For the last few years, especially since the public revelation of Operation Aurora, the targeted successful intrusion into Google and two dozen other companies, I have often been asked by our worldwide customers if they should worry about such sophisticated penetrations themselves or if that is a concern only for government agencies, defense contractors, and perhaps Google. My answer in almost all cases has been unequivocal: absolutely.
Having investigated intrusions such as Operation Aurora and Night Dragon (systemic long-term compromise of Western oil and gas industry), as well as numerous others that have not been disclosed publicly, I am convinced that every company in every conceivable industry with significant size and valuable intellectual property and trade secrets has been compromised (or will be shortly), with the great majority of the victims rarely discovering the intrusion or its impact. In fact, I divide the entire set of Fortune Global 2000 firms into two categories: those that know they’ve been compromised and those that don’t yet know.
Lately, with the rash of revelations about attacks on organizations such as RSA, Lockheed Martin, Sony, PBS, and others, I have been asked by surprised reporters and customers whether the rate of intrusions is increasing and if it is a new phenomenon. I find the question ironic because these types of exploitations have occurred relentlessly for at least a half decade, and the majority of the recent disclosures in the last six months have, in fact, been a result of relatively unsophisticated and opportunistic exploitations for the sake of notoriety by loosely organized political hacktivist groups such as Anonymous and Lulzsec. On the other hand, the targeted compromises?—?known as ‘Advanced Persistent Threats (APTs)’ (although this term lately lost much of its original meaning due to overzealous marketing tactics of various security companies, as well as to the desire by many victims to call anything they discover being successful at compromising their organizations as having been an APT)?—?we are focused on are much more insidious and occur largely without public disclosures. They present a far greater threat to companies and governments, as the adversary is tenaciously persistent in achieving their objectives. The key to these intrusions is that the adversary is motivated by a massive hunger for secrets and intellectual property; this is different from the immediate financial gratification that drives much of cybercrime, another serious but more manageable threat.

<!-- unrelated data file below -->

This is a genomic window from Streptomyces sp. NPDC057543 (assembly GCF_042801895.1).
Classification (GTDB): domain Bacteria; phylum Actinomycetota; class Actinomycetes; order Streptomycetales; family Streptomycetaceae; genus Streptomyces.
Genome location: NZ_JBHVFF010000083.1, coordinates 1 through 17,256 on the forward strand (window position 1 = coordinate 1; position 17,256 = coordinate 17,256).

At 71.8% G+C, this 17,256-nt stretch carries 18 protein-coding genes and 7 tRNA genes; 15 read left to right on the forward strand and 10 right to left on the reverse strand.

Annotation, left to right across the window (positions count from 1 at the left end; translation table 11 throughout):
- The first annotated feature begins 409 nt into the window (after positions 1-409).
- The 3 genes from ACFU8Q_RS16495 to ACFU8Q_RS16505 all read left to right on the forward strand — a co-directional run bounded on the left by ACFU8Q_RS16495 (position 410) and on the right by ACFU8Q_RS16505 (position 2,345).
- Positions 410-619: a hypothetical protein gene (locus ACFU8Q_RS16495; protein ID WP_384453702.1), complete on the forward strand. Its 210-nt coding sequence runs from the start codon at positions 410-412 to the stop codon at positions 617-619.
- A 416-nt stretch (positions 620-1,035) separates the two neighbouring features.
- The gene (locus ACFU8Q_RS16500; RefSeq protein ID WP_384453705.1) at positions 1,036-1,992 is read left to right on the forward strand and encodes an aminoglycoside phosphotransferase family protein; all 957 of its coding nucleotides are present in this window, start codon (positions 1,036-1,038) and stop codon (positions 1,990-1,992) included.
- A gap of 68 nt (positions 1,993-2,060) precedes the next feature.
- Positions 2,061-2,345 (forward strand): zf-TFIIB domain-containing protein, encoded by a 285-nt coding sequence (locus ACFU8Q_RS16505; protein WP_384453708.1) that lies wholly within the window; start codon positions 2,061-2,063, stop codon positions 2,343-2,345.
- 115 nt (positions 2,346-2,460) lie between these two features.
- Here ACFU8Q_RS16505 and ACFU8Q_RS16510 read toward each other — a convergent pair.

What we have witnessed over the past five to six years has been nothing short of a historically unprecedented transfer of wealth?—?closely guarded national secrets (including from classified government networks), source code, bug databases, email archives, negotiation plans and exploration details for new oil and gas field auctions, document stores, legal contracts, SCADA configurations, design schematics and much more has “fallen off the truck” of numerous, mostly Western companies and disappeared in the ever-growing electronic archives of dogged adversaries.